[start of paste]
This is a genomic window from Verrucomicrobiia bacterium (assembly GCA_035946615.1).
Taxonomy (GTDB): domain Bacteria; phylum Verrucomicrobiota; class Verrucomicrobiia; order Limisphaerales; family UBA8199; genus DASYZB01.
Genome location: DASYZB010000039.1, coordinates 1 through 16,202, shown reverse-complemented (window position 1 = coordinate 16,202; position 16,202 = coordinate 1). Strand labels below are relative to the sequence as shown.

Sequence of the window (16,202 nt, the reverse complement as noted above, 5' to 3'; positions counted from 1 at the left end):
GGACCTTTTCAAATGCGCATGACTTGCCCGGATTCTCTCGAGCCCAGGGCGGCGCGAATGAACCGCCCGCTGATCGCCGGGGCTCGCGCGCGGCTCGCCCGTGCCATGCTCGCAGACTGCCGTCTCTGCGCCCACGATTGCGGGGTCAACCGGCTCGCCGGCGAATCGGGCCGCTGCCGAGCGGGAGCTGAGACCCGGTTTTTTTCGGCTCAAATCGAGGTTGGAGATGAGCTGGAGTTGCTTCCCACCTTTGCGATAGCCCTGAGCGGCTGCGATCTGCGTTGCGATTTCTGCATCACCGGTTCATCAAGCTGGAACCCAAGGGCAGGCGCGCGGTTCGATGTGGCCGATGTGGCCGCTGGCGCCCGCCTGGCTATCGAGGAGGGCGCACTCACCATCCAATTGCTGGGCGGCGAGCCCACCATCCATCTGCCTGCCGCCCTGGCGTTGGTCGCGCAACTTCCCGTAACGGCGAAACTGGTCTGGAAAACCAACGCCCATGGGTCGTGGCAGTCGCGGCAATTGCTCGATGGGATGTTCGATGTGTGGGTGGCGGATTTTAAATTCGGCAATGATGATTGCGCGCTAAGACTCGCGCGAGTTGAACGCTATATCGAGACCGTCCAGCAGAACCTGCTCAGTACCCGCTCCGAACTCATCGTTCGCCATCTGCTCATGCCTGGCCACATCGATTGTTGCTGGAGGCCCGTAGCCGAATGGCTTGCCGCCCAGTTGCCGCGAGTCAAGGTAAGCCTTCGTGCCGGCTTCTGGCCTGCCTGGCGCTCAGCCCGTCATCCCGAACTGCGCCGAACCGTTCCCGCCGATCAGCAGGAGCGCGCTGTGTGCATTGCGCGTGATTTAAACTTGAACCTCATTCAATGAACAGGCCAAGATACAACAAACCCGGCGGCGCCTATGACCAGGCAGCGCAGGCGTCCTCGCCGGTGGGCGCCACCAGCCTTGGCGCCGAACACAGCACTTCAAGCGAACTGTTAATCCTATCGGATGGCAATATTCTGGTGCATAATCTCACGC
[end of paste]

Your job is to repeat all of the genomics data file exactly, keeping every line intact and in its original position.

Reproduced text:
This is a genomic window from Verrucomicrobiia bacterium (assembly GCA_035946615.1).
Taxonomy (GTDB): domain Bacteria; phylum Verrucomicrobiota; class Verrucomicrobiia; order Limisphaerales; family UBA8199; genus DASYZB01.
Genome location: DASYZB010000039.1, coordinates 1 through 16,202, shown reverse-complemented (window position 1 = coordinate 16,202; position 16,202 = coordinate 1). Strand labels below are relative to the sequence as shown.

Sequence of the window (16,202 nt, the reverse complement as noted above, 5' to 3'; positions counted from 1 at the left end):
GGACCTTTTCAAATGCGCATGACTTGCCCGGATTCTCTCGAGCCCAGGGCGGCGCGAATGAACCGCCCGCTGATCGCCGGGGCTCGCGCGCGGCTCGCCCGTGCCATGCTCGCAGACTGCCGTCTCTGCGCCCACGATTGCGGGGTCAACCGGCTCGCCGGCGAATCGGGCCGCTGCCGAGCGGGAGCTGAGACCCGGTTTTTTTCGGCTCAAATCGAGGTTGGAGATGAGCTGGAGTTGCTTCCCACCTTTGCGATAGCCCTGAGCGGCTGCGATCTGCGTTGCGATTTCTGCATCACCGGTTCATCAAGCTGGAACCCAAGGGCAGGCGCGCGGTTCGATGTGGCCGATGTGGCCGCTGGCGCCCGCCTGGCTATCGAGGAGGGCGCACTCACCATCCAATTGCTGGGCGGCGAGCCCACCATCCATCTGCCTGCCGCCCTGGCGTTGGTCGCGCAACTTCCCGTAACGGCGAAACTGGTCTGGAAAACCAACGCCCATGGGTCGTGGCAGTCGCGGCAATTGCTCGATGGGATGTTCGATGTGTGGGTGGCGGATTTTAAATTCGGCAATGATGATTGCGCGCTAAGACTCGCGCGAGTTGAACGCTATATCGAGACCGTCCAGCAGAACCTGCTCAGTACCCGCTCCGAACTCATCGTTCGCCATCTGCTCATGCCTGGCCACATCGATTGTTGCTGGAGGCCCGTAGCCGAATGGCTTGCCGCCCAGTTGCCGCGAGTCAAGGTAAGCCTTCGTGCCGGCTTCTGGCCTGCCTGGCGCTCAGCCCGTCATCCCGAACTGCGCCGAACCGTTCCCGCCGATCAGCAGGAGCGCGCTGTGTGCATTGCGCGTGATTTAAACTTGAACCTCATTCAATGAACAGGCCAAGATACAACAAACCCGGCGGCGCCTATGACCAGGCAGCGCAGGCGTCCTCGCCGGTGGGCGCCACCAGCCTTGGCGCCGAACACAGCACTTCAAGCGAACTGTTAATCCTATCGGATGGCAATATTCTGGTGCATAATCTCACGC